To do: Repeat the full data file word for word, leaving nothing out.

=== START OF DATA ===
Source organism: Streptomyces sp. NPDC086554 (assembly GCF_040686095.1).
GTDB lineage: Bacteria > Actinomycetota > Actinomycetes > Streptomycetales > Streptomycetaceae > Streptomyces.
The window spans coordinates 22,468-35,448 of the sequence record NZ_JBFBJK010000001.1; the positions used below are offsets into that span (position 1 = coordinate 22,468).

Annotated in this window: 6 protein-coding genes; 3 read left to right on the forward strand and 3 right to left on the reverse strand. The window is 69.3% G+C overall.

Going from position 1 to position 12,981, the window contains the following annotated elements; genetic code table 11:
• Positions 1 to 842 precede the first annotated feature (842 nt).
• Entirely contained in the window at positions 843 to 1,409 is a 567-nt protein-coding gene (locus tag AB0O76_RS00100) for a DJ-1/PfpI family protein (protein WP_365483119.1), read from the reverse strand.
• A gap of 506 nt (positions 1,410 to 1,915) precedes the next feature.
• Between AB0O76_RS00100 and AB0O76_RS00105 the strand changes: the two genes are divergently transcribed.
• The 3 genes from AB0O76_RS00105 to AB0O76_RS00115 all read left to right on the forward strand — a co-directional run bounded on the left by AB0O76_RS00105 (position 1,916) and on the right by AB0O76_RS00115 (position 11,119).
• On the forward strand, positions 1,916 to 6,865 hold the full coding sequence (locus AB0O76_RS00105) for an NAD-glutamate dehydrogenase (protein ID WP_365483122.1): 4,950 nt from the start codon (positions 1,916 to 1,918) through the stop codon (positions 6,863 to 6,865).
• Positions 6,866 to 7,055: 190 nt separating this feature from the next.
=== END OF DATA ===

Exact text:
Source organism: Streptomyces sp. NPDC086554 (assembly GCF_040686095.1).
GTDB lineage: Bacteria > Actinomycetota > Actinomycetes > Streptomycetales > Streptomycetaceae > Streptomyces.
The window spans coordinates 22,468-35,448 of the sequence record NZ_JBFBJK010000001.1; the positions used below are offsets into that span (position 1 = coordinate 22,468).

Annotated in this window: 6 protein-coding genes; 3 read left to right on the forward strand and 3 right to left on the reverse strand. The window is 69.3% G+C overall.

Going from position 1 to position 12,981, the window contains the following annotated elements; genetic code table 11:
• Positions 1 to 842 precede the first annotated feature (842 nt).
• Entirely contained in the window at positions 843 to 1,409 is a 567-nt protein-coding gene (locus tag AB0O76_RS00100) for a DJ-1/PfpI family protein (protein WP_365483119.1), read from the reverse strand.
• A gap of 506 nt (positions 1,410 to 1,915) precedes the next feature.
• Between AB0O76_RS00100 and AB0O76_RS00105 the strand changes: the two genes are divergently transcribed.
• The 3 genes from AB0O76_RS00105 to AB0O76_RS00115 all read left to right on the forward strand — a co-directional run bounded on the left by AB0O76_RS00105 (position 1,916) and on the right by AB0O76_RS00115 (position 11,119).
• On the forward strand, positions 1,916 to 6,865 hold the full coding sequence (locus AB0O76_RS00105) for an NAD-glutamate dehydrogenase (protein ID WP_365483122.1): 4,950 nt from the start codon (positions 1,916 to 1,918) through the stop codon (positions 6,863 to 6,865).
• Positions 6,866 to 7,055: 190 nt separating this feature from the next.